F1 Powerboats are sleek, glamorous, light and extremely maneuverable. The power to weight ratio is among the highest in all of motorsports. From a performance perspective, F1 boats accelerate from 0-100 mph in just 5 seconds, as quick as a Formula 1 race car. Top speeds reach 120 mph with the capability of taking a180-degree corner at 100 mph, pulling 7.0 G's in the process making them the most demanding turning race machine in the world.
F1 Powerboat competition starts with a 20+ boat field lined up with the engine off, the dropping of the start flag vaults them to life as their engines roar and the rooster tails spray thousands of gallons of water as they accelerate towards the first turn. The spectator friendly, tight race course is made up of a combination of right and left hand hair pin turns with a variety of straights providing for deck to deck competition within inches of each other. No two laps are ever the same due to the ever-changing water and wind conditions making the F1 one of the most challenging racing machines in the world to drive.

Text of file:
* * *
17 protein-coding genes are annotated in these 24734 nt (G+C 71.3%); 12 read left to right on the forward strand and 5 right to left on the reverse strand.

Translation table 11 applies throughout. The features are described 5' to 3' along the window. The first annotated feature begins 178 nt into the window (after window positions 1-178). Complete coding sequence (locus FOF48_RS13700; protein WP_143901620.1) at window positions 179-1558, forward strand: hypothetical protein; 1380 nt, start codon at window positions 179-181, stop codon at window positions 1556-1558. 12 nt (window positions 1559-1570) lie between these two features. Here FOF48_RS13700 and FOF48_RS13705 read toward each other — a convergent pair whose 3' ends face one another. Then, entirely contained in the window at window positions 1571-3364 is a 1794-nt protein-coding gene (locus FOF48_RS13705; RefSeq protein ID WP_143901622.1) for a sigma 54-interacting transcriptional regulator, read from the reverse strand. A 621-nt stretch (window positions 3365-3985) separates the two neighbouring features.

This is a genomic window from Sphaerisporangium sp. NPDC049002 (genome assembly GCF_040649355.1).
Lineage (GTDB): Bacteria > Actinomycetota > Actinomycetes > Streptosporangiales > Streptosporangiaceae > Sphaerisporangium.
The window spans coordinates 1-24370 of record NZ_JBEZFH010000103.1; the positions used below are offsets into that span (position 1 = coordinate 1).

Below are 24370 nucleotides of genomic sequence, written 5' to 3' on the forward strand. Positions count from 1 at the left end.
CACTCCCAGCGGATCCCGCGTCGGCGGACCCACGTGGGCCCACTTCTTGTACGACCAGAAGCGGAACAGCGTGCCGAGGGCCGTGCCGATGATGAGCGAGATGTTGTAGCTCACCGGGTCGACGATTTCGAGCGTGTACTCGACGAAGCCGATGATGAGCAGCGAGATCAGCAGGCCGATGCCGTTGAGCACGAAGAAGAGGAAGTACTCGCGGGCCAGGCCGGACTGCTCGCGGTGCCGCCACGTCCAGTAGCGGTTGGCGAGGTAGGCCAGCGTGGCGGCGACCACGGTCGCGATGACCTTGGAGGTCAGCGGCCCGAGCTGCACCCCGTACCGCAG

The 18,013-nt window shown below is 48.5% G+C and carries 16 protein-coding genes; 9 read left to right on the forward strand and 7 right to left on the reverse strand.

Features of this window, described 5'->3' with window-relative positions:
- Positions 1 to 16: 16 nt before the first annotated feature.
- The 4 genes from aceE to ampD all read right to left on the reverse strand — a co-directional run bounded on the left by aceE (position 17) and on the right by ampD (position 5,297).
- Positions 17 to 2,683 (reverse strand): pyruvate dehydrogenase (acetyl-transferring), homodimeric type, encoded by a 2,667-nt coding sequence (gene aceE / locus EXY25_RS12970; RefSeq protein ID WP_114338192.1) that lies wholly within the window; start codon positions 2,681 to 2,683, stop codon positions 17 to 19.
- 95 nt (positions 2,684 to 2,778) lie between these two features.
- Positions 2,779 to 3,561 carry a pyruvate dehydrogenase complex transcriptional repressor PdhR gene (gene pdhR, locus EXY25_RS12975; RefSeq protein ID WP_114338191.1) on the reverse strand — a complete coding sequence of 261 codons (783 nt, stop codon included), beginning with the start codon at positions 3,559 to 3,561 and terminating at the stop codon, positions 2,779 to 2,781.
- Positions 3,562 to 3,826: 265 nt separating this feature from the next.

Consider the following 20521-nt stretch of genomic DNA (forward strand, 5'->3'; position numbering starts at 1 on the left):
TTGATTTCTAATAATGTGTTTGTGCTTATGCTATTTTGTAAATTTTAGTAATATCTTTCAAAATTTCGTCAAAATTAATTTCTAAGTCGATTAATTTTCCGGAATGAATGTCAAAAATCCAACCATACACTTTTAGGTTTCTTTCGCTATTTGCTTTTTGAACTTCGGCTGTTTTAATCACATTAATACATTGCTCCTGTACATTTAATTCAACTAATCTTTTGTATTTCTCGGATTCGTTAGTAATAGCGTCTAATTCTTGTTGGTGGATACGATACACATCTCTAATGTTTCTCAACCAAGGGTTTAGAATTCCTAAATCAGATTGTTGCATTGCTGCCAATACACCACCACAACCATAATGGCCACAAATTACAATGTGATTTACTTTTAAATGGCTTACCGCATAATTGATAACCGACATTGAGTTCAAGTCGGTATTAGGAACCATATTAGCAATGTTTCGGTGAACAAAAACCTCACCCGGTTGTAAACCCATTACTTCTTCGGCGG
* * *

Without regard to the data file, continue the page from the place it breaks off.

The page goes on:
Formula Lights (support class) Speeds typically of 67-70 mph that race on a 35 second course. These 12-foot tunnel boats are equipped with a 44.9 cu. In. two cylinder engine. Looks like the F1 boat but smaller.
Tri Hull (support class) the boats are based on the pleasure boat tri hull design. Equipped with a safety roll cage to protect the driver who is strapped in with a 5-point safety harness. Powered by a maximum of a 100 cu. In. motor. This is our only class that has a claiming rule on the engines. The Tri Hull class is known for its bumping and banging water churning competition.
J Hydro (support class) Speed: 40 mph Engine: 9.9 hp J Hydro class was integrated into the series as an outlet to train and groom our youth into the future racers of America. Kids, ages 9-16, can learn the basics of racing through experience in these 12' knee rider boats propelled by 9.9hp outboard engines. Knowledge of the sport is gained in a comfortable environment with constant, constructive guidance and direction from all involved. All the propellers are owned by the series with the small driver’s picking each weekend propeller by lottery to keep a level playing field amongst themselves.